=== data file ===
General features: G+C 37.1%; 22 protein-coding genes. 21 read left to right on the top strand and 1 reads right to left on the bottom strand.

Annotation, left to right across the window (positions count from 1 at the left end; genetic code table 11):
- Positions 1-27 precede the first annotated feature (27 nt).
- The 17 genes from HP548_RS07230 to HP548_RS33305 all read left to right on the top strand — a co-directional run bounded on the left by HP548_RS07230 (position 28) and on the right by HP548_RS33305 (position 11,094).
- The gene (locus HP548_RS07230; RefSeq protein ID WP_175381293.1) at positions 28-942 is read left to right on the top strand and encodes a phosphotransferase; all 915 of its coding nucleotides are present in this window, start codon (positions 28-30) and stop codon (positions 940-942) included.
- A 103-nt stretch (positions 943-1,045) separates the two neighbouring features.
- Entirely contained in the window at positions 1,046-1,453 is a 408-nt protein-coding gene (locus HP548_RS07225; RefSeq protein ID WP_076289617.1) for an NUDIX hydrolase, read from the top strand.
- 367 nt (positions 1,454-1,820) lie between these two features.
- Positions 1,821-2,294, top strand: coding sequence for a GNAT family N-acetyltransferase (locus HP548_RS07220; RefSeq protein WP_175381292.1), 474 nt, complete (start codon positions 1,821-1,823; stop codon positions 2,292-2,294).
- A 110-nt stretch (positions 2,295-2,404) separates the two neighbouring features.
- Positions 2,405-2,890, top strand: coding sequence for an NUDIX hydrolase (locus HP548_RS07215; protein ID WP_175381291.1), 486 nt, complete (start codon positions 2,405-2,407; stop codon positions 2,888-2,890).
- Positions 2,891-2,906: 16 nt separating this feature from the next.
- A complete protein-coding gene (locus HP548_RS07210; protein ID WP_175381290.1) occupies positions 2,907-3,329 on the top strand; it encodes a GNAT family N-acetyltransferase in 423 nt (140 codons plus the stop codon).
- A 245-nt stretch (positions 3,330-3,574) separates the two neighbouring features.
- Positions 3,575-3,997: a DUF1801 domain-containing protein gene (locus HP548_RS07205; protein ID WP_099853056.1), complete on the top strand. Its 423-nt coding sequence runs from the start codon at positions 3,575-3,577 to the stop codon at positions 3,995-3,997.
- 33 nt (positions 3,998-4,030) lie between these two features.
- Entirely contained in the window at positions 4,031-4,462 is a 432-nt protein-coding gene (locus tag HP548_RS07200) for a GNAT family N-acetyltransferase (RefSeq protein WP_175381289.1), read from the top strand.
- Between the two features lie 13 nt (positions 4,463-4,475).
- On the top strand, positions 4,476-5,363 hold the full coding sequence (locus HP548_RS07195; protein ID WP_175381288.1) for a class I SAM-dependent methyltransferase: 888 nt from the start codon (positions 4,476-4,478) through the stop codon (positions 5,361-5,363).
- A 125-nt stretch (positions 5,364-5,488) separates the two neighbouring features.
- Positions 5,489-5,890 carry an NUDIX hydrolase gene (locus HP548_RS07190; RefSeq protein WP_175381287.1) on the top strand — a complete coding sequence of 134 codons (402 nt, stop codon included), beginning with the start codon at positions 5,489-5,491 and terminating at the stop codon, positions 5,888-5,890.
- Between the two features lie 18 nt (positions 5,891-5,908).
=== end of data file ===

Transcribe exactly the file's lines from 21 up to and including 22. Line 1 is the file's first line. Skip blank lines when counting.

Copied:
- Positions 5,489-5,890 carry an NUDIX hydrolase gene (locus HP548_RS07190; RefSeq protein WP_175381287.1) on the top strand — a complete coding sequence of 134 codons (402 nt, stop codon included), beginning with the start codon at positions 5,489-5,491 and terminating at the stop codon, positions 5,888-5,890.
- Between the two features lie 18 nt (positions 5,891-5,908).